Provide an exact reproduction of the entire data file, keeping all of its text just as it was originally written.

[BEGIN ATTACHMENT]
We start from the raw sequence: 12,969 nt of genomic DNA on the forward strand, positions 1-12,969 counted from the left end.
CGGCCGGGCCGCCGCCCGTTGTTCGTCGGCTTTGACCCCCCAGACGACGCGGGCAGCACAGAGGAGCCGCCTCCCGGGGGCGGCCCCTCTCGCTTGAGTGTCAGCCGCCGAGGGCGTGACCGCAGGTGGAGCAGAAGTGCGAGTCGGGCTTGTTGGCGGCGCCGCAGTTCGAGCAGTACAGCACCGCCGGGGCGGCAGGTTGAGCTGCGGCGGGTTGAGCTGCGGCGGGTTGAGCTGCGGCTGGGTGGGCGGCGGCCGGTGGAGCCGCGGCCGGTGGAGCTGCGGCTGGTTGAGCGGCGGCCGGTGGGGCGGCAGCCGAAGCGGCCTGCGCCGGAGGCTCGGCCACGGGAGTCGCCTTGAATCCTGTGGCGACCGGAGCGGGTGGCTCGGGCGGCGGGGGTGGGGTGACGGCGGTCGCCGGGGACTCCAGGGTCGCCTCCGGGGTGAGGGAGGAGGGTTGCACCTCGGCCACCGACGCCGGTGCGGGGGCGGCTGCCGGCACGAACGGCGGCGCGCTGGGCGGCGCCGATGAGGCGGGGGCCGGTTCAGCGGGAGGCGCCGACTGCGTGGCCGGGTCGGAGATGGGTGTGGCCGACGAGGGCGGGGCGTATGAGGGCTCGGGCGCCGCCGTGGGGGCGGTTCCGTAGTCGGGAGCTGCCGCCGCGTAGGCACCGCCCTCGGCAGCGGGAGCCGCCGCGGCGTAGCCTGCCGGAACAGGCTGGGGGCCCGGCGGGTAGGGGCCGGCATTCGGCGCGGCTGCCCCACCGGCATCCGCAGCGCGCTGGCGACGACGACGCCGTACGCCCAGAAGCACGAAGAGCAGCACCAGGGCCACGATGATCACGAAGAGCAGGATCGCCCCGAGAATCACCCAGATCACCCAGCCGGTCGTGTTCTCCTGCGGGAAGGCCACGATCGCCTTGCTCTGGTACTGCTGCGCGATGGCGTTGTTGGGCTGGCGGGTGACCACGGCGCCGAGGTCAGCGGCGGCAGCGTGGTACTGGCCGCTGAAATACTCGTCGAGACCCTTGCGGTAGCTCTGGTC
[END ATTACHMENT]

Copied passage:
We start from the raw sequence: 12,969 nt of genomic DNA on the forward strand, positions 1-12,969 counted from the left end.
CGGCCGGGCCGCCGCCCGTTGTTCGTCGGCTTTGACCCCCCAGACGACGCGGGCAGCACAGAGGAGCCGCCTCCCGGGGGCGGCCCCTCTCGCTTGAGTGTCAGCCGCCGAGGGCGTGACCGCAGGTGGAGCAGAAGTGCGAGTCGGGCTTGTTGGCGGCGCCGCAGTTCGAGCAGTACAGCACCGCCGGGGCGGCAGGTTGAGCTGCGGCGGGTTGAGCTGCGGCGGGTTGAGCTGCGGCTGGGTGGGCGGCGGCCGGTGGAGCCGCGGCCGGTGGAGCTGCGGCTGGTTGAGCGGCGGCCGGTGGGGCGGCAGCCGAAGCGGCCTGCGCCGGAGGCTCGGCCACGGGAGTCGCCTTGAATCCTGTGGCGACCGGAGCGGGTGGCTCGGGCGGCGGGGGTGGGGTGACGGCGGTCGCCGGGGACTCCAGGGTCGCCTCCGGGGTGAGGGAGGAGGGTTGCACCTCGGCCACCGACGCCGGTGCGGGGGCGGCTGCCGGCACGAACGGCGGCGCGCTGGGCGGCGCCGATGAGGCGGGGGCCGGTTCAGCGGGAGGCGCCGACTGCGTGGCCGGGTCGGAGATGGGTGTGGCCGACGAGGGCGGGGCGTATGAGGGCTCGGGCGCCGCCGTGGGGGCGGTTCCGTAGTCGGGAGCTGCCGCCGCGTAGGCACCGCCCTCGGCAGCGGGAGCCGCCGCGGCGTAGCCTGCCGGAACAGGCTGGGGGCCCGGCGGGTAGGGGCCGGCATTCGGCGCGGCTGCCCCACCGGCATCCGCAGCGCGCTGGCGACGACGACGCCGTACGCCCAGAAGCACGAAGAGCAGCACCAGGGCCACGATGATCACGAAGAGCAGGATCGCCCCGAGAATCACCCAGATCACCCAGCCGGTCGTGTTCTCCTGCGGGAAGGCCACGATCGCCTTGCTCTGGTACTGCTGCGCGATGGCGTTGTTGGGCTGGCGGGTGACCACGGCGCCGAGGTCAGCGGCGGCAGCGTGGTACTGGCCGCTGAAATACTCGTCGAGACCCTTGCGGTAGCTCTGGTC